Velocity of Money during Recessions

Velocity of money is the rate at which money flows through an economy, and it is used by investors to determine the strength of an economy. The velocity of money sharply declines during recessions, such as those occurring between 2001 and 2002 and 2008 and 2010 in the United States.

Money Supply Control and Velocity of Money

The velocity of money can be controlled by moving money in and out of an economy and can cause inflation or increase interest rates.

The velocity of money, or the flow rate of money in an economy, can be controlled by moving money through an economy. Changes to the money supply or gross domestic product directly affect the velocity of money. For example, if the gross domestic product remains constant while the money supply increases, the velocity of money is reduced. This outcome is known as inflation.

Inflation is a continual increase in the average price levels of goods and services. In practice, inflation is a decrease in the buying power of money. It occurs when the money supply is increased at a rate that outpaces gross domestic product growth. Besides causing inflation, increasing the money supply can also affect interest rates. When the money supply is greater than demand, it causes a decrease in interest rates. It is helpful to look at interest rates as the "cost" of money, because the interest paid on a loan is the extra paid on top of the principal, or the initial amount of money, excluding interest, that was borrowed. Thus, when interest rates are reduced, the "cost" of money is also reduced, which will likely lead to an increase in the borrowing of money. For example, Mary is able to secure a one-year loan, borrowing $100,000. If interest rates drop from 10 percent to 8 percent, Mary may be tempted to borrow more than $100,000. Mary rationalizes that if she is able to afford $10,000 toward an interest payment, she should borrow $125,000 and pay back $135,000 at the end of the year. In this scenario, Mary pays $125,000 to the principal and $10,000 in interest. An abundance of money is likely to result in an increase in investing and greater consumption of resources. These behaviors serve as a catalyst to increase the gross domestic product.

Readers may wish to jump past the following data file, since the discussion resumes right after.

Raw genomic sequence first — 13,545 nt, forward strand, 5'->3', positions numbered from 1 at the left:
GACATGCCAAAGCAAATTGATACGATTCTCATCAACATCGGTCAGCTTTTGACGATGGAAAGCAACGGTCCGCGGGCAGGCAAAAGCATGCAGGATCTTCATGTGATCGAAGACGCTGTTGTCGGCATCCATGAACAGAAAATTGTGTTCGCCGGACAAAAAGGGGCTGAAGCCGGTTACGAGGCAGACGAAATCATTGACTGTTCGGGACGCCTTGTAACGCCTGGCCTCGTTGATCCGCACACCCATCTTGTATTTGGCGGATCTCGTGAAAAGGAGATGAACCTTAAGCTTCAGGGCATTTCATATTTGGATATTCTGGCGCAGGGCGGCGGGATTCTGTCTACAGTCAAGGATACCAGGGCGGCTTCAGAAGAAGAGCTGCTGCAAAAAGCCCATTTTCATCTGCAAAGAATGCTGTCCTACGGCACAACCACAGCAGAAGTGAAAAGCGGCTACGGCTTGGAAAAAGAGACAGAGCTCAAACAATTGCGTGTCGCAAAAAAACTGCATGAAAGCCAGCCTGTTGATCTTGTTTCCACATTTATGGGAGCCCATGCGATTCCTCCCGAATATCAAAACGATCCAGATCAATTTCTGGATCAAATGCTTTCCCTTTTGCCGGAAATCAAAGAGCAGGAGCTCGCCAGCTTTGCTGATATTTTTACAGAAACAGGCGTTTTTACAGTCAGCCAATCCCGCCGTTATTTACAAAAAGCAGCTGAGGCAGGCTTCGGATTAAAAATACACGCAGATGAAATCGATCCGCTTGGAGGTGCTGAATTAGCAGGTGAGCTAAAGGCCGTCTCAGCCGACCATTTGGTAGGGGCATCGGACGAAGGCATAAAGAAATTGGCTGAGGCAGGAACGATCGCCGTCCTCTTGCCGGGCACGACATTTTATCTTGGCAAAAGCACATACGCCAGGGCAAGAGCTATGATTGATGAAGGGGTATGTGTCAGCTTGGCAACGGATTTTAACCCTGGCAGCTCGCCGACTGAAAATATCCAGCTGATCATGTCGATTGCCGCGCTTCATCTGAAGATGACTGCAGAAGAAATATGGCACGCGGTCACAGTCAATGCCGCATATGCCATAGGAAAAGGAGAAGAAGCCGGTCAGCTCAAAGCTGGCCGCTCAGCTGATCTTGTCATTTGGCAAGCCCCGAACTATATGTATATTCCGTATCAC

There can also be a number of consequences for decreasing an economy's money supply. For example, the effect of decreasing the money supply is an increase in interest rates. This results in the "cost" of money increasing and likely a decrease in borrowing. In turn, the interest rate increases are likely to reduce investment spending and consumption. Reduced investment and consumption will then influence whether the gross domestic product halts or decreases.

Inflation versus Money Supply

An increase in an economy's money supply will result in the inflation rate rising. Conversely, a decrease in the economy's money supply will result in deflation, or a sustained decrease in the general price level of commonly purchased goods and services.